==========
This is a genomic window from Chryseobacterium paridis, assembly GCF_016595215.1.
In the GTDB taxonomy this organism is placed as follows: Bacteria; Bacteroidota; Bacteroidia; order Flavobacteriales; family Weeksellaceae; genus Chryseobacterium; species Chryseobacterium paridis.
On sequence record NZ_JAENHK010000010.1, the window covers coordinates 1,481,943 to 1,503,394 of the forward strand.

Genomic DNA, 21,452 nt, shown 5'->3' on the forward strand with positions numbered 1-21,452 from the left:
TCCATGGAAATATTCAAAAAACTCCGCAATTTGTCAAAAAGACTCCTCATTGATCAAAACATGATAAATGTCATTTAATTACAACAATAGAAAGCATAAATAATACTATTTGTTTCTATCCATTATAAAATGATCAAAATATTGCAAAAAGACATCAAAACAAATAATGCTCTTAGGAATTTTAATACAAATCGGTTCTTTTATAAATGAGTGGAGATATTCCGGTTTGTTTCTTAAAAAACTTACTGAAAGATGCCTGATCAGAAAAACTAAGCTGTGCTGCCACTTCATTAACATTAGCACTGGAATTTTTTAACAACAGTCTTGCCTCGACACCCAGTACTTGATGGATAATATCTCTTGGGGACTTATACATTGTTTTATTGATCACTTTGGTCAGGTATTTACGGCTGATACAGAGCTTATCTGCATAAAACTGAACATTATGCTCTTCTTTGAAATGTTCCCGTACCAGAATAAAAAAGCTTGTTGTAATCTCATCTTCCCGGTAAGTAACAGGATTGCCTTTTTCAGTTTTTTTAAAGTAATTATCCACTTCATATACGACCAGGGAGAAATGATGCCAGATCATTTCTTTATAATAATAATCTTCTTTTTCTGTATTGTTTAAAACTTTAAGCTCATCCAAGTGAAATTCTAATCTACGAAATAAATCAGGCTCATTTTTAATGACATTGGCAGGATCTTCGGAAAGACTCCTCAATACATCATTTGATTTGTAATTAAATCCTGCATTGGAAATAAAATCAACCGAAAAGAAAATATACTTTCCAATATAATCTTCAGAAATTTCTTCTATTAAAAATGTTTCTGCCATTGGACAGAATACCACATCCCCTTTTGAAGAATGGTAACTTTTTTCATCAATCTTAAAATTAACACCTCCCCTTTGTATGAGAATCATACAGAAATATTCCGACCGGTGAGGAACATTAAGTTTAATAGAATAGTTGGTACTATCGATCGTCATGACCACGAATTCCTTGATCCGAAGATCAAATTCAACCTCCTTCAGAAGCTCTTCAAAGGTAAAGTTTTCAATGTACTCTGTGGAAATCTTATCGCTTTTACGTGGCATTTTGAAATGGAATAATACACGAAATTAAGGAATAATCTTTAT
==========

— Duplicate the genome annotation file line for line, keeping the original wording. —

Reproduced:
This is a genomic window from Chryseobacterium paridis, assembly GCF_016595215.1.
In the GTDB taxonomy this organism is placed as follows: Bacteria; Bacteroidota; Bacteroidia; order Flavobacteriales; family Weeksellaceae; genus Chryseobacterium; species Chryseobacterium paridis.
On sequence record NZ_JAENHK010000010.1, the window covers coordinates 1,481,943 to 1,503,394 of the forward strand.

Genomic DNA, 21,452 nt, shown 5'->3' on the forward strand with positions numbered 1-21,452 from the left:
TCCATGGAAATATTCAAAAAACTCCGCAATTTGTCAAAAAGACTCCTCATTGATCAAAACATGATAAATGTCATTTAATTACAACAATAGAAAGCATAAATAATACTATTTGTTTCTATCCATTATAAAATGATCAAAATATTGCAAAAAGACATCAAAACAAATAATGCTCTTAGGAATTTTAATACAAATCGGTTCTTTTATAAATGAGTGGAGATATTCCGGTTTGTTTCTTAAAAAACTTACTGAAAGATGCCTGATCAGAAAAACTAAGCTGTGCTGCCACTTCATTAACATTAGCACTGGAATTTTTTAACAACAGTCTTGCCTCGACACCCAGTACTTGATGGATAATATCTCTTGGGGACTTATACATTGTTTTATTGATCACTTTGGTCAGGTATTTACGGCTGATACAGAGCTTATCTGCATAAAACTGAACATTATGCTCTTCTTTGAAATGTTCCCGTACCAGAATAAAAAAGCTTGTTGTAATCTCATCTTCCCGGTAAGTAACAGGATTGCCTTTTTCAGTTTTTTTAAAGTAATTATCCACTTCATATACGACCAGGGAGAAATGATGCCAGATCATTTCTTTATAATAATAATCTTCTTTTTCTGTATTGTTTAAAACTTTAAGCTCATCCAAGTGAAATTCTAATCTACGAAATAAATCAGGCTCATTTTTAATGACATTGGCAGGATCTTCGGAAAGACTCCTCAATACATCATTTGATTTGTAATTAAATCCTGCATTGGAAATAAAATCAACCGAAAAGAAAATATACTTTCCAATATAATCTTCAGAAATTTCTTCTATTAAAAATGTTTCTGCCATTGGACAGAATACCACATCCCCTTTTGAAGAATGGTAACTTTTTTCATCAATCTTAAAATTAACACCTCCCCTTTGTATGAGAATCATACAGAAATATTCCGACCGGTGAGGAACATTAAGTTTAATAGAATAGTTGGTACTATCGATCGTCATGACCACGAATTCCTTGATCCGAAGATCAAATTCAACCTCCTTCAGAAGCTCTTCAAAGGTAAAGTTTTCAATGTACTCTGTGGAAATCTTATCGCTTTTACGTGGCATTTTGAAATGGAATAATACACGAAATTAAGGAATAATCTTTAT